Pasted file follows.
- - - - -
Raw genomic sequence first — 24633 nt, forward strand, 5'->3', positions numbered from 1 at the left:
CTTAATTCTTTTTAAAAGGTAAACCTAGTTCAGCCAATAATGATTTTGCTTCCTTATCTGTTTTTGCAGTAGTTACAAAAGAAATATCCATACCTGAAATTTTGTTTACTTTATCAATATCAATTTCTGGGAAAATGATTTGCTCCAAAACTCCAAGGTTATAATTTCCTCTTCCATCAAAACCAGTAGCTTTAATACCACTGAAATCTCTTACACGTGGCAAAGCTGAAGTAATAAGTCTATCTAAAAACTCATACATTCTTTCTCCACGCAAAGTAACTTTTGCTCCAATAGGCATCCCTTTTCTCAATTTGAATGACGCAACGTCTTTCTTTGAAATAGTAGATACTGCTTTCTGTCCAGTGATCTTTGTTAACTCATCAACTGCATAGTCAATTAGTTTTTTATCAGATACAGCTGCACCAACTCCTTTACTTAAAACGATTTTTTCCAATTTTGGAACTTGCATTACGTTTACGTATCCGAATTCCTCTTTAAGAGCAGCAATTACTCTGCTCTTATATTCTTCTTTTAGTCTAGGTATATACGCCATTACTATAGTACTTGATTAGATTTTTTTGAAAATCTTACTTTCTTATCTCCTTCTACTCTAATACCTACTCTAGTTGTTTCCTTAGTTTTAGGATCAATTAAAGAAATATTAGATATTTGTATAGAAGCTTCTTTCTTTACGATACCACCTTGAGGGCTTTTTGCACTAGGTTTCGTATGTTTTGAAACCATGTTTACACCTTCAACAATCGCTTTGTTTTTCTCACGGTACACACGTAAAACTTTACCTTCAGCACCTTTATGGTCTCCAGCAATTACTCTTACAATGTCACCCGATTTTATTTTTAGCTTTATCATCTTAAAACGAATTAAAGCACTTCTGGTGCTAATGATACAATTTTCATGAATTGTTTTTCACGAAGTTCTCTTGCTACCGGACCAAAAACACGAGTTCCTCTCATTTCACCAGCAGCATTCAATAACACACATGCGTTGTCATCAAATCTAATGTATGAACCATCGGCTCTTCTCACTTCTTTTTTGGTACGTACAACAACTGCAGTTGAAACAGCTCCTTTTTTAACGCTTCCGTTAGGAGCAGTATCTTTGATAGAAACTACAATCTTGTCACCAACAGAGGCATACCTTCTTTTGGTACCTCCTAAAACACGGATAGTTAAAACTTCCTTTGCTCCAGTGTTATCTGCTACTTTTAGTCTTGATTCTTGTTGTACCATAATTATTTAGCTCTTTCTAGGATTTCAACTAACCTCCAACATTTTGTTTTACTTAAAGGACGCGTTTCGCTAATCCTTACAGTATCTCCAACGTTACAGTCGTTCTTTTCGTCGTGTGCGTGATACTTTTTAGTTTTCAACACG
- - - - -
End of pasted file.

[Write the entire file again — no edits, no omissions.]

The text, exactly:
Raw genomic sequence first — 24633 nt, forward strand, 5'->3', positions numbered from 1 at the left:
CTTAATTCTTTTTAAAAGGTAAACCTAGTTCAGCCAATAATGATTTTGCTTCCTTATCTGTTTTTGCAGTAGTTACAAAAGAAATATCCATACCTGAAATTTTGTTTACTTTATCAATATCAATTTCTGGGAAAATGATTTGCTCCAAAACTCCAAGGTTATAATTTCCTCTTCCATCAAAACCAGTAGCTTTAATACCACTGAAATCTCTTACACGTGGCAAAGCTGAAGTAATAAGTCTATCTAAAAACTCATACATTCTTTCTCCACGCAAAGTAACTTTTGCTCCAATAGGCATCCCTTTTCTCAATTTGAATGACGCAACGTCTTTCTTTGAAATAGTAGATACTGCTTTCTGTCCAGTGATCTTTGTTAACTCATCAACTGCATAGTCAATTAGTTTTTTATCAGATACAGCTGCACCAACTCCTTTACTTAAAACGATTTTTTCCAATTTTGGAACTTGCATTACGTTTACGTATCCGAATTCCTCTTTAAGAGCAGCAATTACTCTGCTCTTATATTCTTCTTTTAGTCTAGGTATATACGCCATTACTATAGTACTTGATTAGATTTTTTTGAAAATCTTACTTTCTTATCTCCTTCTACTCTAATACCTACTCTAGTTGTTTCCTTAGTTTTAGGATCAATTAAAGAAATATTAGATATTTGTATAGAAGCTTCTTTCTTTACGATACCACCTTGAGGGCTTTTTGCACTAGGTTTCGTATGTTTTGAAACCATGTTTACACCTTCAACAATCGCTTTGTTTTTCTCACGGTACACACGTAAAACTTTACCTTCAGCACCTTTATGGTCTCCAGCAATTACTCTTACAATGTCACCCGATTTTATTTTTAGCTTTATCATCTTAAAACGAATTAAAGCACTTCTGGTGCTAATGATACAATTTTCATGAATTGTTTTTCACGAAGTTCTCTTGCTACCGGACCAAAAACACGAGTTCCTCTCATTTCACCAGCAGCATTCAATAACACACATGCGTTGTCATCAAATCTAATGTATGAACCATCGGCTCTTCTCACTTCTTTTTTGGTACGTACAACAACTGCAGTTGAAACAGCTCCTTTTTTAACGCTTCCGTTAGGAGCAGTATCTTTGATAGAAACTACAATCTTGTCACCAACAGAGGCATACCTTCTTTTGGTACCTCCTAAAACACGGATAGTTAAAACTTCCTTTGCTCCAGTGTTATCTGCTACTTTTAGTCTTGATTCTTGTTGTACCATAATTATTTAGCTCTTTCTAGGATTTCAACTAACCTCCAACATTTTGTTTTACTTAAAGGACGCGTTTCGCTAATCCTTACAGTATCTCCAACGTTACAGTCGTTCTTTTCGTCGTGTGCGTGATACTTTTTAGTTTTCAACACG